Earlier this month, I went to Rome for a long weekend. It was such a wonderful trip that I suggest anyone interested in art, history, and/or food try to recreate it as closely as possible.
- Visit in December. Obsessive readers of this blog might remember that I went to Venice last summer and hated it because of how overcrowded the city was. I’m happy to report that there is a huge difference between visiting Italy in December compared to August. There were definitely tourists and lines, but nothing too overwhelming.
- Include the first Sunday of the month. Many of the big attractions are free on the first Sunday of every month. We saved nearly €50 by accidentally going to Rome the first weekend of December.
- Stay somewhere close to Termini. There are a LOT of hotels in the area to choose from, and it’s perfectly situated for easy public transport use. The buses from the airports end there, so you don’t have to think while riding them. If you need to get somewhere early in the morning, you are right next to the metro and bus stops. And the Termini Station is full of cheap coffee shops, stores, and grocery stores, so you don’t have to go far for basic necessities.
- Walk more often than you use transport. When preparing for Rome, I had in my head that the city was massive. It’s not! We took about one public transport per day (either early in the morning to beat the lines or late at night when our feet were exhausted), and the rest of the time we walked. In addition to saving money, this allowed us to get a real feel for the city. I had such a fun time realizing that we were passing a building that led up stairs to a piazza that we walked to the day before. By the end of the weekend, I felt like I knew Rome in a way I never would have if I’d been stuck on buses or metros.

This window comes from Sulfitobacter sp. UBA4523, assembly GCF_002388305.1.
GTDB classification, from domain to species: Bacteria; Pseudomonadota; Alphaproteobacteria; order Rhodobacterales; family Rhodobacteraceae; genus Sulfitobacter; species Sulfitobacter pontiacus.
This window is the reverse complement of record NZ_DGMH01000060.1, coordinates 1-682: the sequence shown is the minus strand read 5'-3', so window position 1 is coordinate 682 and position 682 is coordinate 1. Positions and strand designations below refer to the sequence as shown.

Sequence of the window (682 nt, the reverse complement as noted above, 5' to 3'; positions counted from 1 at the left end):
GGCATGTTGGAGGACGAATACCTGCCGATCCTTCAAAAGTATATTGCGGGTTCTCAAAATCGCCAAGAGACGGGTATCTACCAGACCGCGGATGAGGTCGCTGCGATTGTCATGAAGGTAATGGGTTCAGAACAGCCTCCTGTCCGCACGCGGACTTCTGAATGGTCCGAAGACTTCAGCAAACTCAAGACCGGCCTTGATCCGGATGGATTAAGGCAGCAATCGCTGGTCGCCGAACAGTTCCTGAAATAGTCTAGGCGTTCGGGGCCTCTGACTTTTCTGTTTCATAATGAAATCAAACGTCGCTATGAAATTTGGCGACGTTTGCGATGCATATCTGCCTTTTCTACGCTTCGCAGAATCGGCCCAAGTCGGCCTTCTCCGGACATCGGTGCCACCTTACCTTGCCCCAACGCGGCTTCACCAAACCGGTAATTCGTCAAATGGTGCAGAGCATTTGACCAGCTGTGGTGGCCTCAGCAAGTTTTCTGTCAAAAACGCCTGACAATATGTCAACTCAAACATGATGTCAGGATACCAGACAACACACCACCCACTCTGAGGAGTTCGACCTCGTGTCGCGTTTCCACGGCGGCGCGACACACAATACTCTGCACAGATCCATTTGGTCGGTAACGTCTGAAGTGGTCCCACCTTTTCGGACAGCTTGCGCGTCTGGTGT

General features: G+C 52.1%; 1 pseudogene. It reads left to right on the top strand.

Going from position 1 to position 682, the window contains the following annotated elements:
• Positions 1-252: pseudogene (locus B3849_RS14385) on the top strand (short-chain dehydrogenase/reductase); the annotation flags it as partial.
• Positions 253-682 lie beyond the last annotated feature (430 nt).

- Use audioguides. The sites are incredible, but without context the amazingness can blur together. At the Vatican Museum and Coliseum, I had an audioguide that made the experience MUCH more meaningful. I recommend an audioguide over a human guide because it allowed my friends and I to split up when necessary and focus on the displays that most interested us individually without worrying we were boring the others.